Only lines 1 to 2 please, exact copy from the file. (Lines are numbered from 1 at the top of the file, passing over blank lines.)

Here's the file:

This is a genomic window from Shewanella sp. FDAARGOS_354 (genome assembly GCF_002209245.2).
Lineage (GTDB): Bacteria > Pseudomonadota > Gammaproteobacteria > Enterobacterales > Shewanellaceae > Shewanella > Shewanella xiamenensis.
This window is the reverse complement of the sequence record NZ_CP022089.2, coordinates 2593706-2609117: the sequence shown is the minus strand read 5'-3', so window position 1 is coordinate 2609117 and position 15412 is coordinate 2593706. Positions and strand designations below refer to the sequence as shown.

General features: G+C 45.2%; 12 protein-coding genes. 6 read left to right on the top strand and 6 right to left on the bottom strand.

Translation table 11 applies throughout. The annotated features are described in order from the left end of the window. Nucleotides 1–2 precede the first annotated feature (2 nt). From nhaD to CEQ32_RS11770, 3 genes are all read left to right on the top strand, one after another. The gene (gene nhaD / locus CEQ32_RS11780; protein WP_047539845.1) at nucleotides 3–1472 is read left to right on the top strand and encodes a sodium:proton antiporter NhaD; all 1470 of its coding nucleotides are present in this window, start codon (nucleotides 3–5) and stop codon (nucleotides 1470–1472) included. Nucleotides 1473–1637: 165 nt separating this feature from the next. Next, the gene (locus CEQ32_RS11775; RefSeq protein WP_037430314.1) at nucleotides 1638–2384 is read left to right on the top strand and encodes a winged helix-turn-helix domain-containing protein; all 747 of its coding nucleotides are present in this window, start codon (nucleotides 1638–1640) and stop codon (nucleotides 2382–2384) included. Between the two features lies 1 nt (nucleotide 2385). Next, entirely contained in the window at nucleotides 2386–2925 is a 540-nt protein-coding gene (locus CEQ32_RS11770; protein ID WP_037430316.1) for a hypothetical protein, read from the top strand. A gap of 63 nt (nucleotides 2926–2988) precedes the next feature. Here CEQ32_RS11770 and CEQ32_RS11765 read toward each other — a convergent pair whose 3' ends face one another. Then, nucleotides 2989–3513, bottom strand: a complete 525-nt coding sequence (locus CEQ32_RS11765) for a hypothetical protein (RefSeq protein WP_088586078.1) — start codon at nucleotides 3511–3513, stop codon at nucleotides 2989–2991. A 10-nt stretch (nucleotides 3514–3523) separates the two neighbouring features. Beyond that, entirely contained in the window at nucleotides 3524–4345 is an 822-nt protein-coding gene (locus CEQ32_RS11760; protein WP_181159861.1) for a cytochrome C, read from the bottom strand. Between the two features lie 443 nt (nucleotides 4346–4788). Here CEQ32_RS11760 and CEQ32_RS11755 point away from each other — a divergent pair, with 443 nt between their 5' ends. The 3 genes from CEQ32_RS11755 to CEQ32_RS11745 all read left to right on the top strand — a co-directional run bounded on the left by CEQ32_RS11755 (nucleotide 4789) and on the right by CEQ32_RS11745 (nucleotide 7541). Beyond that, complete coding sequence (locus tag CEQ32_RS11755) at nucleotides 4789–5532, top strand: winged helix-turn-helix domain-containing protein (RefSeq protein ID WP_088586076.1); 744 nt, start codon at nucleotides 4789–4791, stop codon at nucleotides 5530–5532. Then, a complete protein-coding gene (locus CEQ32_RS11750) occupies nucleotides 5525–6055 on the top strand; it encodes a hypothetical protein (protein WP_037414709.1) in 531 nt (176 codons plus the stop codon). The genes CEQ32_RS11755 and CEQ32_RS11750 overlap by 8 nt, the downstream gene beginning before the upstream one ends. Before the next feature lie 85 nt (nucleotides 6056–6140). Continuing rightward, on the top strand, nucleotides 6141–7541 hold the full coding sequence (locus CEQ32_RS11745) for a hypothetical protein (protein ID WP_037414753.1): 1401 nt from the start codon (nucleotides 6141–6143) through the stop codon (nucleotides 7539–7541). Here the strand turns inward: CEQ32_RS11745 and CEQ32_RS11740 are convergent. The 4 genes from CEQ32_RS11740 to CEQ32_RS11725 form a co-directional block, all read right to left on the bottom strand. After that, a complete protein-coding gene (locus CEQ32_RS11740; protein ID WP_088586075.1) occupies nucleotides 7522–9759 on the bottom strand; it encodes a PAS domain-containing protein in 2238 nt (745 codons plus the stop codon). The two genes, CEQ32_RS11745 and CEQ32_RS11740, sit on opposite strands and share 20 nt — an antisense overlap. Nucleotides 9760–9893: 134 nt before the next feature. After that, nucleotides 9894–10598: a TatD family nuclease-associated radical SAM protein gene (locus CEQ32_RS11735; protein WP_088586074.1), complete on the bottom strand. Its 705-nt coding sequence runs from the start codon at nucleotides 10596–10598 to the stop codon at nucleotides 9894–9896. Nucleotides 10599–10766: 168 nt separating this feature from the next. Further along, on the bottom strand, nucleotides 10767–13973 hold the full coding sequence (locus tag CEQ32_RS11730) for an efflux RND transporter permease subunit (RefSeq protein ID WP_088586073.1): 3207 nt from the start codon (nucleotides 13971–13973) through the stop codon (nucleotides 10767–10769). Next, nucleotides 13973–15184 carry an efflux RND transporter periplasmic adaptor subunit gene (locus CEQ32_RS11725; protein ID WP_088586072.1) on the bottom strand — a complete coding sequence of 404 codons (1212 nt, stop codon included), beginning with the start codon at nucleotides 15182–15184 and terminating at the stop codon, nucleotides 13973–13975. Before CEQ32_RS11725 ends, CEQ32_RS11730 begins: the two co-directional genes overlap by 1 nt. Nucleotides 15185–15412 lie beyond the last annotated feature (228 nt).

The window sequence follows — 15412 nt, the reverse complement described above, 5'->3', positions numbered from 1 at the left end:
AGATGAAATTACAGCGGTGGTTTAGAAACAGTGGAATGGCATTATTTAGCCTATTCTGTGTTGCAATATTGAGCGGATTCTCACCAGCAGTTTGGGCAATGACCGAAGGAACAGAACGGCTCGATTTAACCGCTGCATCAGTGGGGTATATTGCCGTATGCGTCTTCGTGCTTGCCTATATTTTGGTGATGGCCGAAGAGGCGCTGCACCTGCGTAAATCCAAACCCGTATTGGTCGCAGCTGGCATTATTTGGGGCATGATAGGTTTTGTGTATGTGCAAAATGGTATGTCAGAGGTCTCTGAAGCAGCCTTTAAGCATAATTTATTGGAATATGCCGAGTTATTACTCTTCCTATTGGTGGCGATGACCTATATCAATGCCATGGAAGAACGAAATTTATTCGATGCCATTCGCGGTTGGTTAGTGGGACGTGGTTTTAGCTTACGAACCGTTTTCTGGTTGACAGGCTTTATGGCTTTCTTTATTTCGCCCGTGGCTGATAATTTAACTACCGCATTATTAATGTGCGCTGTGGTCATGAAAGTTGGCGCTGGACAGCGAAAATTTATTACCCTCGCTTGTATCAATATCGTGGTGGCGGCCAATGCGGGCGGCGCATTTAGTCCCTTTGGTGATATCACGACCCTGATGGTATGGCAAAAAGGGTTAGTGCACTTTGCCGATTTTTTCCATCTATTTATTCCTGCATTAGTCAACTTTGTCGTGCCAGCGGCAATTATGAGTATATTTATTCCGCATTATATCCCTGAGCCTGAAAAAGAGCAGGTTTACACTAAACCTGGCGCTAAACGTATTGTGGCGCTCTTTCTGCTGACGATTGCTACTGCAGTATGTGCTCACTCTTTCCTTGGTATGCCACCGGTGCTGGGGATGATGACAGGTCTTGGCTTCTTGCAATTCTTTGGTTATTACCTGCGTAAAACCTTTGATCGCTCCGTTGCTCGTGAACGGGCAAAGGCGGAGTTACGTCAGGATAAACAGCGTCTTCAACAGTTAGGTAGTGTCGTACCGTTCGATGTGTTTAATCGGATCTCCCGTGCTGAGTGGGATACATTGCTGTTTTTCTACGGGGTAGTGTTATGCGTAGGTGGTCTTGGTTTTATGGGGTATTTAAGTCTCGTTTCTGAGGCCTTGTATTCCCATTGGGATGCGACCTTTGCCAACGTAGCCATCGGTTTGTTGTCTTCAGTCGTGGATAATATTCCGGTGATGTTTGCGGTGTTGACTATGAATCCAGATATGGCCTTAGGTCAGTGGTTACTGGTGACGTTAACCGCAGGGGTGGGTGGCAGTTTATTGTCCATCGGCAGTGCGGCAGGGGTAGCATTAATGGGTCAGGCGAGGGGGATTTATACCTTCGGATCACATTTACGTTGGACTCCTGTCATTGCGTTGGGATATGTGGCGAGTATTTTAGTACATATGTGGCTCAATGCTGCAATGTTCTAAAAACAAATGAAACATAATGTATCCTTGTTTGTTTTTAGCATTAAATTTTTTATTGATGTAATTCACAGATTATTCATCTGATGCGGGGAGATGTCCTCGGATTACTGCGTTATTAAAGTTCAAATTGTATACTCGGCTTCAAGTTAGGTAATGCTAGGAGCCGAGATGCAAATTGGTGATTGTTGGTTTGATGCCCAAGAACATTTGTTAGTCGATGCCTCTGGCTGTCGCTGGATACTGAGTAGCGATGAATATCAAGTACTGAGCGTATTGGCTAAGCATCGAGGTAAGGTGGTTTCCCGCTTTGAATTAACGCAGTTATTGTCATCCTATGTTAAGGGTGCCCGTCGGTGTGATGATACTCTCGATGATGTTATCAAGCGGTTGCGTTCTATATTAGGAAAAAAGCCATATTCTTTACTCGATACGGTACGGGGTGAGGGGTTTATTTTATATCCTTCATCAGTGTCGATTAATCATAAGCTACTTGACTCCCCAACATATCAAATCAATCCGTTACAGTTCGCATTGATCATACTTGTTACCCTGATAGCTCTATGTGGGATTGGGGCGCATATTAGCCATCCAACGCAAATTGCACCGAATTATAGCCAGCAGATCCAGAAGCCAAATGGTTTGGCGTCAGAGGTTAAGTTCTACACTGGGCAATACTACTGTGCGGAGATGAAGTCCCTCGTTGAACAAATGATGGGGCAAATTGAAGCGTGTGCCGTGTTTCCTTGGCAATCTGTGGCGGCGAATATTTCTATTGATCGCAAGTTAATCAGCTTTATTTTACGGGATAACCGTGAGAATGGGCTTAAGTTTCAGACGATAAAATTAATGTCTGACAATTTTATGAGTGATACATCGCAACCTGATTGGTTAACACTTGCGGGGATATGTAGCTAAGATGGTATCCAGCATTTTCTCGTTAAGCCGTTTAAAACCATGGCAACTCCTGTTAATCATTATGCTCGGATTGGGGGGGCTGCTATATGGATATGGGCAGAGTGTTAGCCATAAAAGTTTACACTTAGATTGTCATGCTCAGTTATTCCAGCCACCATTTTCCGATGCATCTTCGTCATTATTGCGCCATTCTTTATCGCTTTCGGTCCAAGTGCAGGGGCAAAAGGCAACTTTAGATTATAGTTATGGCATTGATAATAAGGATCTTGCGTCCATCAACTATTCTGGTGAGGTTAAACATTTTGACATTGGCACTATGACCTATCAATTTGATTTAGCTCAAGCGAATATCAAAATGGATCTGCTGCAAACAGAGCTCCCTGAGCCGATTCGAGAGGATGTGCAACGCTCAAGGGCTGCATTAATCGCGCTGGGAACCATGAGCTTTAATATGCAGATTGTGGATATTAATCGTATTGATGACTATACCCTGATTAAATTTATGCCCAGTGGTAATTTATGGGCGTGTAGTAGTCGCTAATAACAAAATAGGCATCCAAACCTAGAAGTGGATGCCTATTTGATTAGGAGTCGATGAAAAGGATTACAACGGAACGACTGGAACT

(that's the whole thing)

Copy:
This is a genomic window from Shewanella sp. FDAARGOS_354 (genome assembly GCF_002209245.2).
Lineage (GTDB): Bacteria > Pseudomonadota > Gammaproteobacteria > Enterobacterales > Shewanellaceae > Shewanella > Shewanella xiamenensis.